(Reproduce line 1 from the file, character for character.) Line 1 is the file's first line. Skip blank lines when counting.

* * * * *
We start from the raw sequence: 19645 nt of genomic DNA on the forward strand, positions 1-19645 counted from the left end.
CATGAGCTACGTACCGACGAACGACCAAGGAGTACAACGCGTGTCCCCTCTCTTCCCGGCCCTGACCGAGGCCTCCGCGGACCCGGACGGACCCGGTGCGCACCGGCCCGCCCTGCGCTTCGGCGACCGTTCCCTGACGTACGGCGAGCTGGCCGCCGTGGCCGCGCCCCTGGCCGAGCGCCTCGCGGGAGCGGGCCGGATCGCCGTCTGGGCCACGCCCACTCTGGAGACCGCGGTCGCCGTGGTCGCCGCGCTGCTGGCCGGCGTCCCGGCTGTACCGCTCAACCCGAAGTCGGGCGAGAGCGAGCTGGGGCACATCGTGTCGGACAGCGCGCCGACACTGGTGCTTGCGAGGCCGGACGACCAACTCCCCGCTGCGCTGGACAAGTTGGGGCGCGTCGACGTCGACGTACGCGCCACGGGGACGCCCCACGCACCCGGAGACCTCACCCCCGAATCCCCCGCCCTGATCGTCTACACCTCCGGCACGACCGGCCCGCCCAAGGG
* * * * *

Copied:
We start from the raw sequence: 19645 nt of genomic DNA on the forward strand, positions 1-19645 counted from the left end.